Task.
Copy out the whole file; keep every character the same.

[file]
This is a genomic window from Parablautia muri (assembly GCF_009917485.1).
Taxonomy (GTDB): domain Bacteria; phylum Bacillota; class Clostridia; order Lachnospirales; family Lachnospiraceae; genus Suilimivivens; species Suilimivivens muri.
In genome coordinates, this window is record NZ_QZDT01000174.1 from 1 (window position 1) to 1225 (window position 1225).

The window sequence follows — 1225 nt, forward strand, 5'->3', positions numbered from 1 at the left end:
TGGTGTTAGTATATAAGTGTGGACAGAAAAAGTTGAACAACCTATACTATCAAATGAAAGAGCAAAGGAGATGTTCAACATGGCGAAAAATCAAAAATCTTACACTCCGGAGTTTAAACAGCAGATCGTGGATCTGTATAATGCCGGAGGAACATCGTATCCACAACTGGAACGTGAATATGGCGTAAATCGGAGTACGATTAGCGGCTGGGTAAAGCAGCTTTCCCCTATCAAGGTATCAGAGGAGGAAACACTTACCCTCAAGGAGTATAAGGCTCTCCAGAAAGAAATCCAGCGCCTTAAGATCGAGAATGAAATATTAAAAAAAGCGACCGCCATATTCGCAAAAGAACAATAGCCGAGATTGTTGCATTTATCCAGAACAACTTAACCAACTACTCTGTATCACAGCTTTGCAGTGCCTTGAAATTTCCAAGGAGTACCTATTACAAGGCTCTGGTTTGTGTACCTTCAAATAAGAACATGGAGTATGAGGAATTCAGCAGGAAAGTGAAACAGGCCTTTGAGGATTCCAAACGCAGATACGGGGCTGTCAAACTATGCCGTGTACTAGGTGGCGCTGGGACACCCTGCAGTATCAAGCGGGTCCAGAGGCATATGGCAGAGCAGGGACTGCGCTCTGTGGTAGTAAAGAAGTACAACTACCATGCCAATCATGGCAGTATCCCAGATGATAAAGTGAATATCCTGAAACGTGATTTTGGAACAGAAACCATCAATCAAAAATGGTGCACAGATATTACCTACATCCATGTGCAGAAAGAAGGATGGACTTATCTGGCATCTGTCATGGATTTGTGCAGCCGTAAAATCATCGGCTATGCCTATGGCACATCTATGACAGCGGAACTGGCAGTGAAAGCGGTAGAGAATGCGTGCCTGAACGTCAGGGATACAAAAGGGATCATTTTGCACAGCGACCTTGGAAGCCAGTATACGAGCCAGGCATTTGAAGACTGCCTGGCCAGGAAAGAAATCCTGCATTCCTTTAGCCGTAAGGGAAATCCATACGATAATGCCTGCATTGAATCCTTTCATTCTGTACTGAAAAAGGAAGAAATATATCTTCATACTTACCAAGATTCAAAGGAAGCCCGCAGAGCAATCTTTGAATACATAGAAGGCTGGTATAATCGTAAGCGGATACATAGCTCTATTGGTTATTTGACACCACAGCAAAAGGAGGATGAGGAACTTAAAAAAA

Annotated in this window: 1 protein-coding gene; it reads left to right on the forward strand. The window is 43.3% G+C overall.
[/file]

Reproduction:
This is a genomic window from Parablautia muri (assembly GCF_009917485.1).
Taxonomy (GTDB): domain Bacteria; phylum Bacillota; class Clostridia; order Lachnospirales; family Lachnospiraceae; genus Suilimivivens; species Suilimivivens muri.
In genome coordinates, this window is record NZ_QZDT01000174.1 from 1 (window position 1) to 1225 (window position 1225).

The window sequence follows — 1225 nt, forward strand, 5'->3', positions numbered from 1 at the left end:
TGGTGTTAGTATATAAGTGTGGACAGAAAAAGTTGAACAACCTATACTATCAAATGAAAGAGCAAAGGAGATGTTCAACATGGCGAAAAATCAAAAATCTTACACTCCGGAGTTTAAACAGCAGATCGTGGATCTGTATAATGCCGGAGGAACATCGTATCCACAACTGGAACGTGAATATGGCGTAAATCGGAGTACGATTAGCGGCTGGGTAAAGCAGCTTTCCCCTATCAAGGTATCAGAGGAGGAAACACTTACCCTCAAGGAGTATAAGGCTCTCCAGAAAGAAATCCAGCGCCTTAAGATCGAGAATGAAATATTAAAAAAAGCGACCGCCATATTCGCAAAAGAACAATAGCCGAGATTGTTGCATTTATCCAGAACAACTTAACCAACTACTCTGTATCACAGCTTTGCAGTGCCTTGAAATTTCCAAGGAGTACCTATTACAAGGCTCTGGTTTGTGTACCTTCAAATAAGAACATGGAGTATGAGGAATTCAGCAGGAAAGTGAAACAGGCCTTTGAGGATTCCAAACGCAGATACGGGGCTGTCAAACTATGCCGTGTACTAGGTGGCGCTGGGACACCCTGCAGTATCAAGCGGGTCCAGAGGCATATGGCAGAGCAGGGACTGCGCTCTGTGGTAGTAAAGAAGTACAACTACCATGCCAATCATGGCAGTATCCCAGATGATAAAGTGAATATCCTGAAACGTGATTTTGGAACAGAAACCATCAATCAAAAATGGTGCACAGATATTACCTACATCCATGTGCAGAAAGAAGGATGGACTTATCTGGCATCTGTCATGGATTTGTGCAGCCGTAAAATCATCGGCTATGCCTATGGCACATCTATGACAGCGGAACTGGCAGTGAAAGCGGTAGAGAATGCGTGCCTGAACGTCAGGGATACAAAAGGGATCATTTTGCACAGCGACCTTGGAAGCCAGTATACGAGCCAGGCATTTGAAGACTGCCTGGCCAGGAAAGAAATCCTGCATTCCTTTAGCCGTAAGGGAAATCCATACGATAATGCCTGCATTGAATCCTTTCATTCTGTACTGAAAAAGGAAGAAATATATCTTCATACTTACCAAGATTCAAAGGAAGCCCGCAGAGCAATCTTTGAATACATAGAAGGCTGGTATAATCGTAAGCGGATACATAGCTCTATTGGTTATTTGACACCACAGCAAAAGGAGGATGAGGAACTTAAAAAAA

Annotated in this window: 1 protein-coding gene; it reads left to right on the forward strand. The window is 43.3% G+C overall.